Judging the Judiciary by the Numbers: Empirical Research on Judges
Posted: 26 Oct 2017
Date Written: October 2017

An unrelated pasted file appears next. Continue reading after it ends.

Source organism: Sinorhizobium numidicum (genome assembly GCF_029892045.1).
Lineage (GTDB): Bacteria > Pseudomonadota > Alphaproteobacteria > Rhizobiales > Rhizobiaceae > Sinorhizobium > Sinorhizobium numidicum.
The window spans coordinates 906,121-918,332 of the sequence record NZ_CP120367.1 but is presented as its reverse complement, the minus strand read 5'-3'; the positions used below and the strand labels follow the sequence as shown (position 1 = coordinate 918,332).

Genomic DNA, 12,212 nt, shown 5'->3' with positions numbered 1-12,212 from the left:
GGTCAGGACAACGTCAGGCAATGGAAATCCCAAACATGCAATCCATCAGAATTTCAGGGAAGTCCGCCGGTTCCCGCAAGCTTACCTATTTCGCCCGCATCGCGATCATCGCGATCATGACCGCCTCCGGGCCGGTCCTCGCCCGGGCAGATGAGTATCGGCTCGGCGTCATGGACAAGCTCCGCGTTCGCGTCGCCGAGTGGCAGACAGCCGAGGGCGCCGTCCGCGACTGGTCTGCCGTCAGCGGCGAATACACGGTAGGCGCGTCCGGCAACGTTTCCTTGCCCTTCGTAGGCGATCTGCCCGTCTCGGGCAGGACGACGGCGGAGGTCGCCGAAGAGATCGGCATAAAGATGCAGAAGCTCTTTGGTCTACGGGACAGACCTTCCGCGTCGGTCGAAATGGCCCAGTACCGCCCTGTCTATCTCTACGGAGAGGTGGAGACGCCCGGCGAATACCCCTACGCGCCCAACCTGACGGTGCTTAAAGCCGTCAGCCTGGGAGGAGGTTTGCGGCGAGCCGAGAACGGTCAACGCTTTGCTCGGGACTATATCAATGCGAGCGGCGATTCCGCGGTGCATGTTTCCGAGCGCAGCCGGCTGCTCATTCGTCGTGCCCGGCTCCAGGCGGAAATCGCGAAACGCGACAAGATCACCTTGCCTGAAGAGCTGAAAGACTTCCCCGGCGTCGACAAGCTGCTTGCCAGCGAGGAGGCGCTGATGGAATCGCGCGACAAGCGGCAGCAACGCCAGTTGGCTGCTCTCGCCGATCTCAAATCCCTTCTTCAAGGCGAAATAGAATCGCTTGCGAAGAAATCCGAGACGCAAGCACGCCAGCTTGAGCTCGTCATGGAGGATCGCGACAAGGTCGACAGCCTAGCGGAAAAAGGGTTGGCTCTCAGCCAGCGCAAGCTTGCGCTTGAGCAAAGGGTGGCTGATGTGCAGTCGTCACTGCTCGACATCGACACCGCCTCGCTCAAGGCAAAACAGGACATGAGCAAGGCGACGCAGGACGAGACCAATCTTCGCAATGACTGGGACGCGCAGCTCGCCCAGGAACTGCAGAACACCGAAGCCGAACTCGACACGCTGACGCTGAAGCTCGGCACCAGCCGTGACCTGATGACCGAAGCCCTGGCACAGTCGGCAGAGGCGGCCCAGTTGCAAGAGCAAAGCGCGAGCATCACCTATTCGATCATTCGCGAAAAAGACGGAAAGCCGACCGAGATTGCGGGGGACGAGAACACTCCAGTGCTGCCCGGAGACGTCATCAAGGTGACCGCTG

Do judges make decisions that are truly impartial? A wide range of experimental and field studies reveal that several extralegal factors influence judicial decision making. Demographic characteristics of judges and litigants affect judges' decisions. Judges also rely heavily on intuitive reasoning in deciding cases, making them vulnerable to the use of mental shortcuts that can lead to mistakes. Furthermore, judges sometimes rely on facts outside the record and rule more favorably toward litigants who are more sympathetic or with whom they share demographic characteristics. On the whole, judges are excellent decision makers and sometimes resist common errors of judgment that influence ordinary adults. The weight of the evidence, however, suggests that judges are vulnerable to systematic deviations from the ideal of judicial impartiality.
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